Dooley’s study of Crane’s work and ideas is a brave and on the whole successful venture into the often murky waters of the possible philosophical system underlying the nonphilosophical discourse of a creative writer. Dooley is not content, as have been most critics of Crane, to concentrate on the philosophical cast of ideas in a specific Crane work. Rather, he is inclusive in that he deals with the full range of Crane’s writing—from prose to fiction to poetry, and from early to late expression—and he is systematic in that he finds a close similarity between Crane’s basic beliefs and the formal philosophical system of William James.
To the reader well-traveled in Crane criticism, much in Dooley’s account of this similarity has a familiar ring. Crane, like James, posits the absence of God in any traditional sense of a supreme being and therefore the uncertainty of ascertaining truth. We live in a world of multiple realities and distinctive perspectives in which, however, the individual, despite the flux of both experience and perception, can still assert the humanistic values of compassion and fraternity. The value of Dooley’s reading lies less in its freshness than in the range and rigor of his demonstration of its centrality and pervasiveness in Crane’s work. What was before a body of suggestive insights into this or that work by a wide range of critics is here, in Dooley’s perceptive exploration of every nook and cranny of Crane’s writing and belief, brought into clear and persuasive focus.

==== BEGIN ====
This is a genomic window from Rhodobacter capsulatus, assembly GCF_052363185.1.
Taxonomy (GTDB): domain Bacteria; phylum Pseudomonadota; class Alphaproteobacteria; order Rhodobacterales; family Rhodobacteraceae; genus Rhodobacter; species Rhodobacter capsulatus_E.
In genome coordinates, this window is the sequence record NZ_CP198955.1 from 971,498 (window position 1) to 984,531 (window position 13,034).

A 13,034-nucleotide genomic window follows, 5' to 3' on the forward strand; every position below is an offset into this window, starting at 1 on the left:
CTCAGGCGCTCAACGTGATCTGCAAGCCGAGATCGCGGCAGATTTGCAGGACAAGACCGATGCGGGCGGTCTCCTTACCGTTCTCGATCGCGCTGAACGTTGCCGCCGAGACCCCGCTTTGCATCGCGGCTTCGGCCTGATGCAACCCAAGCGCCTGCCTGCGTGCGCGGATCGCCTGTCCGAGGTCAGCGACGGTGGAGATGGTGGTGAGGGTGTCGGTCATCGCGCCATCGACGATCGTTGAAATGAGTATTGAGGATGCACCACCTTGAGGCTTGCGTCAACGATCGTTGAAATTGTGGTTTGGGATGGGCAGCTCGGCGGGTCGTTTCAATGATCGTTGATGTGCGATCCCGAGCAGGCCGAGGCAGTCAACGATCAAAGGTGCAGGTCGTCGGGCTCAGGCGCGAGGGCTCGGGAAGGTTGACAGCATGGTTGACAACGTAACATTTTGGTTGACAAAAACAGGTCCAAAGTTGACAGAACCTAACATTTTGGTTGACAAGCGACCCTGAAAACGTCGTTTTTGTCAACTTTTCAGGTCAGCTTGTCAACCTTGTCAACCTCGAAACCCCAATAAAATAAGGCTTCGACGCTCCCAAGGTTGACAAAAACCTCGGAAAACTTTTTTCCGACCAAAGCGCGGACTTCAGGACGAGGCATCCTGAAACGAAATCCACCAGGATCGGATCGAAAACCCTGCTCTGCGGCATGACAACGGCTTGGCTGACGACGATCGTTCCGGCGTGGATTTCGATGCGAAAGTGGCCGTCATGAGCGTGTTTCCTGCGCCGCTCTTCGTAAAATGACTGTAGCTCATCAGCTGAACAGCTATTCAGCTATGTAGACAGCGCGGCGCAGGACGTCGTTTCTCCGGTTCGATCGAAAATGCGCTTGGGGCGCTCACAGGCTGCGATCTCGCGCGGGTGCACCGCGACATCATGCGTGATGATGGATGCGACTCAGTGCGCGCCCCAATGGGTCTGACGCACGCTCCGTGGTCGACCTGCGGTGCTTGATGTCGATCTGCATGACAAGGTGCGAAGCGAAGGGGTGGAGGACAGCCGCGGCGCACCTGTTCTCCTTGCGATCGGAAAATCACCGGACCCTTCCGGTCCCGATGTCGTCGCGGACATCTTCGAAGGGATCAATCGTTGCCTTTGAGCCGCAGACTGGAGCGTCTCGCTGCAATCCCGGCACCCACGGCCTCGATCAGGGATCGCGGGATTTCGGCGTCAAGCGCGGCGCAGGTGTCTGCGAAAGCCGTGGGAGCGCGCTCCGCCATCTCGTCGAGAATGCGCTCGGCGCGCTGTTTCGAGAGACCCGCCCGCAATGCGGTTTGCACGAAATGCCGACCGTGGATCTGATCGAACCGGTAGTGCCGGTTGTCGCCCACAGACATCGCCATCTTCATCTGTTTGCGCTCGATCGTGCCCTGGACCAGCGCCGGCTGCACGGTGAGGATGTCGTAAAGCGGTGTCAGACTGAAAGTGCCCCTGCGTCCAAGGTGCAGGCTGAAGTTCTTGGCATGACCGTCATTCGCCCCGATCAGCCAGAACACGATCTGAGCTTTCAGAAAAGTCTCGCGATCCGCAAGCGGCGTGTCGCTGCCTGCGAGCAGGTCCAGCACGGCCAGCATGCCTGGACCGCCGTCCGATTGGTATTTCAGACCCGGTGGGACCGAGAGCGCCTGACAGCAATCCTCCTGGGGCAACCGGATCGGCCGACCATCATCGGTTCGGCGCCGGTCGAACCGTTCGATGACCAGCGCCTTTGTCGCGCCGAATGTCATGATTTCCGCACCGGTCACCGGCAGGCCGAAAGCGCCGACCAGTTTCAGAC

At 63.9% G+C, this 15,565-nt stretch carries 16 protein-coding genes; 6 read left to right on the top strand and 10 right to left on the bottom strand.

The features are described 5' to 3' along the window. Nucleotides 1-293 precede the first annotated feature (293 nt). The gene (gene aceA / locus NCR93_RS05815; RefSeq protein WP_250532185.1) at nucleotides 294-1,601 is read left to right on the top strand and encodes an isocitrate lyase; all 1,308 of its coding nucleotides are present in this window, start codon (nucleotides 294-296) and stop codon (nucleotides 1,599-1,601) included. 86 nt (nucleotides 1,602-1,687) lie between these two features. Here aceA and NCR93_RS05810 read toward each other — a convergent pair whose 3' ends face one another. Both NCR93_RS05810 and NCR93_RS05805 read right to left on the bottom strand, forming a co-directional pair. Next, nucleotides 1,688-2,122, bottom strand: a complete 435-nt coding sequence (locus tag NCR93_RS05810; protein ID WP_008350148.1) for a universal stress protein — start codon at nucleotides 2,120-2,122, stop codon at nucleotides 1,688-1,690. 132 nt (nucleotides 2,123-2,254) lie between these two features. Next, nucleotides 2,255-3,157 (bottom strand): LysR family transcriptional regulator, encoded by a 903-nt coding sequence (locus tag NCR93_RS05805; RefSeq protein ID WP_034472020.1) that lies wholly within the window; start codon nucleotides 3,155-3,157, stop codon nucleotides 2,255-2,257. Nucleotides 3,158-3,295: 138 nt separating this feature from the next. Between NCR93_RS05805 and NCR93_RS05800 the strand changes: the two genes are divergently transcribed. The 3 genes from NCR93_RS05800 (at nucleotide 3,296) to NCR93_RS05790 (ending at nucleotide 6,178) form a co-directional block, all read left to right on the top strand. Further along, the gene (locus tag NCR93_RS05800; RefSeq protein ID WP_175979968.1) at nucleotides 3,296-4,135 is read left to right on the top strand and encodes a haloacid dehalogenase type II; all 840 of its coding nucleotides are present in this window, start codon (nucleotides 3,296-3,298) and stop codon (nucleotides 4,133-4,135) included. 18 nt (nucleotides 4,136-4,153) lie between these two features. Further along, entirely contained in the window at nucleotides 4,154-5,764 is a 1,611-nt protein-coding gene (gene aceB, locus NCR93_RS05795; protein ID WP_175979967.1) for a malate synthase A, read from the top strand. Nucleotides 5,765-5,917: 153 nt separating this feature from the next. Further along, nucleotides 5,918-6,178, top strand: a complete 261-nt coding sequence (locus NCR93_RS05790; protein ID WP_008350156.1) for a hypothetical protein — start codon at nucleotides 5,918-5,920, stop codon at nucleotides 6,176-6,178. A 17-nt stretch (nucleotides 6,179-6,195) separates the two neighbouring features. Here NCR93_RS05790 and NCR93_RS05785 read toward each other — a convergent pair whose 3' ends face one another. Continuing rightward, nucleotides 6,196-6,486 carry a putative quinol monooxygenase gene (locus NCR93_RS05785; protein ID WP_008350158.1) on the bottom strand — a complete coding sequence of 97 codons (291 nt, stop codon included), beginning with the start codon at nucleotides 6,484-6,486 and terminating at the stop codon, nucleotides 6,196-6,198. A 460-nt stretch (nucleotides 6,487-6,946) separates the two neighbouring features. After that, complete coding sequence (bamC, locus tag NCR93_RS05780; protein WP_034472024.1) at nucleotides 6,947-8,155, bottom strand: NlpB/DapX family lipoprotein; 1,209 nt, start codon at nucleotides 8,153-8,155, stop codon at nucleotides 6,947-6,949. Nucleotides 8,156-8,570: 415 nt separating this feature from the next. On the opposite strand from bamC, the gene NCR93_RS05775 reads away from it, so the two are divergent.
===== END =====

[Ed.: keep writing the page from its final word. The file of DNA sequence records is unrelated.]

This is not to say that The Pluralistic Philosophy of Stephen Crane is the last word on Crane’s ideas. Dooley’s method of dividing his discussion of Crane’s belief into the traditional philosophical categories of metaphysics, epistemology, and so on produces an impression of uniformity in Crane’s expression of his ideas, whereas there is in fact great variety. Some of Crane’s writing achieves its approximation of Jamesian belief more cogently and with greater literary success than other works containing similar ideas. And Crane’s early work often differs significantly from his later writing in the kind of ideas it engages and in its degree of commitment to specific beliefs. Dooley’s argument that Crane had a coherent system of belief, in other words, tends to obscure the distinctive form which his beliefs took in particular works. But this criticism aside, Dooley, with his judicious review of previous discussions of Crane’s ideas (his notes are especially rich in this regard), his carefully modulated responsiveness to the philosophical implications of fictional scene and action, and his sympathetic identification with James’s beliefs, has made a major contribution both to Crane studies and to an understanding of the dimensions of late nineteenth-century American modes of thought.